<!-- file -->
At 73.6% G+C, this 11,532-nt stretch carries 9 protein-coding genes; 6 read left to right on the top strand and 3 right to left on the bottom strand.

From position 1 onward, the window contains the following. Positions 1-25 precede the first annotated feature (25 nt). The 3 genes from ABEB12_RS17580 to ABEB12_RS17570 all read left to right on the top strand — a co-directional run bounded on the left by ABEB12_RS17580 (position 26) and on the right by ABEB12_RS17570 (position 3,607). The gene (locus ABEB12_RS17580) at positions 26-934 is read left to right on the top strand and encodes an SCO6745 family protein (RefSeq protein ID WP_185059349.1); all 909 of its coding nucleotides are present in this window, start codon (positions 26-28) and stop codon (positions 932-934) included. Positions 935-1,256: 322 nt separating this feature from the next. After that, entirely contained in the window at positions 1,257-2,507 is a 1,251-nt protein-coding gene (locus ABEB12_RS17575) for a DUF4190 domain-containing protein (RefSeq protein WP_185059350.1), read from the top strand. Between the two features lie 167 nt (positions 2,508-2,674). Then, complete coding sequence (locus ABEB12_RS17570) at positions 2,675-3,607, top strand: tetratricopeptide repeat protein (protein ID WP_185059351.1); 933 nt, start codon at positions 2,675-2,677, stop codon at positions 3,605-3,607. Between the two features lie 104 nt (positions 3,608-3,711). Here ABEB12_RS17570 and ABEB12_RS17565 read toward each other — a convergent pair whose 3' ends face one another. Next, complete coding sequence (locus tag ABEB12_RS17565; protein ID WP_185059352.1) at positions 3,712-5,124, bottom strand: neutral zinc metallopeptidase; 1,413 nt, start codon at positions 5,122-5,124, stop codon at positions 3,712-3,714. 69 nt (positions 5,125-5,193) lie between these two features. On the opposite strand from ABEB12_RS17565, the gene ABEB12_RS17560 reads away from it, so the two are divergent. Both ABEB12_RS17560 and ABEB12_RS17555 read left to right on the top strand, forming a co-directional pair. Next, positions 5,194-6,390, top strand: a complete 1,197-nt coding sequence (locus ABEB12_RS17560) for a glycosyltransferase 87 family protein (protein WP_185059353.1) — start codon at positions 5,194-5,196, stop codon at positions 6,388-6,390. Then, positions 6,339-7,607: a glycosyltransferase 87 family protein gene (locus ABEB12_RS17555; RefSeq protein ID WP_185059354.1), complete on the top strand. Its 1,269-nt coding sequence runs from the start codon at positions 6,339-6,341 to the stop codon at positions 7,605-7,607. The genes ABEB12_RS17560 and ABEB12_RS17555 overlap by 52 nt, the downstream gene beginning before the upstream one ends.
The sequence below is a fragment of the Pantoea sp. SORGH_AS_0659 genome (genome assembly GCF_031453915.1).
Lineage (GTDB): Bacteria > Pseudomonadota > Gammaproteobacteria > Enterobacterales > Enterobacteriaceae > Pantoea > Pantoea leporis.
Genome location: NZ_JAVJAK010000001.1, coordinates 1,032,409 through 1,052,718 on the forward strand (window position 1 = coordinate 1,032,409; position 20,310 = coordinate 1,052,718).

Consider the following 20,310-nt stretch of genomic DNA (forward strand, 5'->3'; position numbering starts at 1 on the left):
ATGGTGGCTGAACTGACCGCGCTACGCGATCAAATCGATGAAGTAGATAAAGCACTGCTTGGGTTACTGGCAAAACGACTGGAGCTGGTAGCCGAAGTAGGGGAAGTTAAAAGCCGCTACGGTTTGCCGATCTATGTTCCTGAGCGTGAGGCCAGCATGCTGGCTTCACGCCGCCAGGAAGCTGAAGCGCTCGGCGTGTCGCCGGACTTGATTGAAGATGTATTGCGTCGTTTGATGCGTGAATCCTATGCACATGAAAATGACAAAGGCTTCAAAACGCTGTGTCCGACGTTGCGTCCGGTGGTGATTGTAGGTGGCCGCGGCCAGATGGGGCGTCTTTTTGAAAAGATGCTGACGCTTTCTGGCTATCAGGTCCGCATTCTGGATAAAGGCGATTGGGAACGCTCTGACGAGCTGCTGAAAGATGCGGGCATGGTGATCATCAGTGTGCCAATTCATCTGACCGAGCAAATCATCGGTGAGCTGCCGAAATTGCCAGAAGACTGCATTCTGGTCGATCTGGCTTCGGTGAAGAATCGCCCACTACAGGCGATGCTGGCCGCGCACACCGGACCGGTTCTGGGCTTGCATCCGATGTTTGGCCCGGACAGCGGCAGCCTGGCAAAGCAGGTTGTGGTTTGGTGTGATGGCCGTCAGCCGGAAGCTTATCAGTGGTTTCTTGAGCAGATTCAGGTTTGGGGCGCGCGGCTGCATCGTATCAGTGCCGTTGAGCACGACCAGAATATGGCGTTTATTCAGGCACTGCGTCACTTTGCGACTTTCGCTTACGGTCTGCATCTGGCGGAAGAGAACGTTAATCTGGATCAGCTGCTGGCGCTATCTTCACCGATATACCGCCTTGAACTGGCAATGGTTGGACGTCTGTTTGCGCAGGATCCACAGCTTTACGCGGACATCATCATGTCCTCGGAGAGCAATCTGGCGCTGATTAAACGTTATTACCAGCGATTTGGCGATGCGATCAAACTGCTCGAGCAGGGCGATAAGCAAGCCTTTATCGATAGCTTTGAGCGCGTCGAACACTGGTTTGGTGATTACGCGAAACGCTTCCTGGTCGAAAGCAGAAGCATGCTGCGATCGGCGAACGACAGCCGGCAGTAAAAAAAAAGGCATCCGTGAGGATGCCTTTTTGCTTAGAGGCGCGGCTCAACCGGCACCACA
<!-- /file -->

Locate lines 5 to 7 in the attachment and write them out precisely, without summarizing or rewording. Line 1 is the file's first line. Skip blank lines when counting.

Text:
Genome location: NZ_JAVJAK010000001.1, coordinates 1,032,409 through 1,052,718 on the forward strand (window position 1 = coordinate 1,032,409; position 20,310 = coordinate 1,052,718).

Consider the following 20,310-nt stretch of genomic DNA (forward strand, 5'->3'; position numbering starts at 1 on the left):
ATGGTGGCTGAACTGACCGCGCTACGCGATCAAATCGATGAAGTAGATAAAGCACTGCTTGGGTTACTGGCAAAACGACTGGAGCTGGTAGCCGAAGTAGGGGAAGTTAAAAGCCGCTACGGTTTGCCGATCTATGTTCCTGAGCGTGAGGCCAGCATGCTGGCTTCACGCCGCCAGGAAGCTGAAGCGCTCGGCGTGTCGCCGGACTTGATTGAAGATGTATTGCGTCGTTTGATGCGTGAATCCTATGCACATGAAAATGACAAAGGCTTCAAAACGCTGTGTCCGACGTTGCGTCCGGTGGTGATTGTAGGTGGCCGCGGCCAGATGGGGCGTCTTTTTGAAAAGATGCTGACGCTTTCTGGCTATCAGGTCCGCATTCTGGATAAAGGCGATTGGGAACGCTCTGACGAGCTGCTGAAAGATGCGGGCATGGTGATCATCAGTGTGCCAATTCATCTGACCGAGCAAATCATCGGTGAGCTGCCGAAATTGCCAGAAGACTGCATTCTGGTCGATCTGGCTTCGGTGAAGAATCGCCCACTACAGGCGATGCTGGCCGCGCACACCGGACCGGTTCTGGGCTTGCATCCGATGTTTGGCCCGGACAGCGGCAGCCTGGCAAAGCAGGTTGTGGTTTGGTGTGATGGCCGTCAGCCGGAAGCTTATCAGTGGTTTCTTGAGCAGATTCAGGTTTGGGGCGCGCGGCTGCATCGTATCAGTGCCGTTGAGCACGACCAGAATATGGCGTTTATTCAGGCACTGCGTCACTTTGCGACTTTCGCTTACGGTCTGCATCTGGCGGAAGAGAACGTTAATCTGGATCAGCTGCTGGCGCTATCTTCACCGATATACCGCCTTGAACTGGCAATGGTTGGACGTCTGTTTGCGCAGGATCCACAGCTTTACGCGGACATCATCATGTCCTCGGAGAGCAATCTGGCGCTGATTAAACGTTATTACCAGCGATTTGGCGATGCGATCAAACTGCTCGAGCAGGGCGATAAGCAAGCCTTTATCGATAGCTTTGAGCGCGTCGAACACTGGTTTGGTGATTACGCGAAACGCTTCCTGGTCGAAAGCAGAAGCATGCTGCGATCGGCGAACGACAGCCGGCAGTAAAAAAAAAGGCATCCGTGAGGATGCCTTTTTGCTTAGAGGCGCGGCTCAACCGGCACCACA